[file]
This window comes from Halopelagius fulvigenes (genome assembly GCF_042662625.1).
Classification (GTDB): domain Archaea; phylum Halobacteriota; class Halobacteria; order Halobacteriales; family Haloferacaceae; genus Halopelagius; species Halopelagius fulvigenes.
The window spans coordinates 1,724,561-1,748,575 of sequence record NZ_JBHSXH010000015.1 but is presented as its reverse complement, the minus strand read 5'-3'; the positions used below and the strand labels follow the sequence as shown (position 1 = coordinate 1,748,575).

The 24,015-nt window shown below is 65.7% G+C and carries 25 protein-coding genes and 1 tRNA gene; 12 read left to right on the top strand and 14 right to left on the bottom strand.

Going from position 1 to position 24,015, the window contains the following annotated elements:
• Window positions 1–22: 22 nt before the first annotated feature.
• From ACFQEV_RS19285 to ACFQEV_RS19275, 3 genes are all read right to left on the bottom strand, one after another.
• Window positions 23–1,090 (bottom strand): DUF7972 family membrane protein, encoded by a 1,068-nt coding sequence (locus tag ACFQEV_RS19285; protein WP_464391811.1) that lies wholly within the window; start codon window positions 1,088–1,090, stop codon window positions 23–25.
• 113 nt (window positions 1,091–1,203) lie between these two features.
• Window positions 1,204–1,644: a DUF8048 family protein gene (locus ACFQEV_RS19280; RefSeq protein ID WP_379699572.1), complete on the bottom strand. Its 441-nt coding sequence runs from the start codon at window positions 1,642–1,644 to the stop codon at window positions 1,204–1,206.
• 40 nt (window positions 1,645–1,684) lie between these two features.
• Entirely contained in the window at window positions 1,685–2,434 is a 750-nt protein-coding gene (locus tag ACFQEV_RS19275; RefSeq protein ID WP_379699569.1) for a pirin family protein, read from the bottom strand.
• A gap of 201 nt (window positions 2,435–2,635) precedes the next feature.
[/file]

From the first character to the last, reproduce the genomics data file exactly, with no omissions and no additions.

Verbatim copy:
This window comes from Halopelagius fulvigenes (genome assembly GCF_042662625.1).
Classification (GTDB): domain Archaea; phylum Halobacteriota; class Halobacteria; order Halobacteriales; family Haloferacaceae; genus Halopelagius; species Halopelagius fulvigenes.
The window spans coordinates 1,724,561-1,748,575 of sequence record NZ_JBHSXH010000015.1 but is presented as its reverse complement, the minus strand read 5'-3'; the positions used below and the strand labels follow the sequence as shown (position 1 = coordinate 1,748,575).

The 24,015-nt window shown below is 65.7% G+C and carries 25 protein-coding genes and 1 tRNA gene; 12 read left to right on the top strand and 14 right to left on the bottom strand.

Going from position 1 to position 24,015, the window contains the following annotated elements:
• Window positions 1–22: 22 nt before the first annotated feature.
• From ACFQEV_RS19285 to ACFQEV_RS19275, 3 genes are all read right to left on the bottom strand, one after another.
• Window positions 23–1,090 (bottom strand): DUF7972 family membrane protein, encoded by a 1,068-nt coding sequence (locus tag ACFQEV_RS19285; protein WP_464391811.1) that lies wholly within the window; start codon window positions 1,088–1,090, stop codon window positions 23–25.
• 113 nt (window positions 1,091–1,203) lie between these two features.
• Window positions 1,204–1,644: a DUF8048 family protein gene (locus ACFQEV_RS19280; RefSeq protein ID WP_379699572.1), complete on the bottom strand. Its 441-nt coding sequence runs from the start codon at window positions 1,642–1,644 to the stop codon at window positions 1,204–1,206.
• 40 nt (window positions 1,645–1,684) lie between these two features.
• Entirely contained in the window at window positions 1,685–2,434 is a 750-nt protein-coding gene (locus tag ACFQEV_RS19275; RefSeq protein ID WP_379699569.1) for a pirin family protein, read from the bottom strand.
• A gap of 201 nt (window positions 2,435–2,635) precedes the next feature.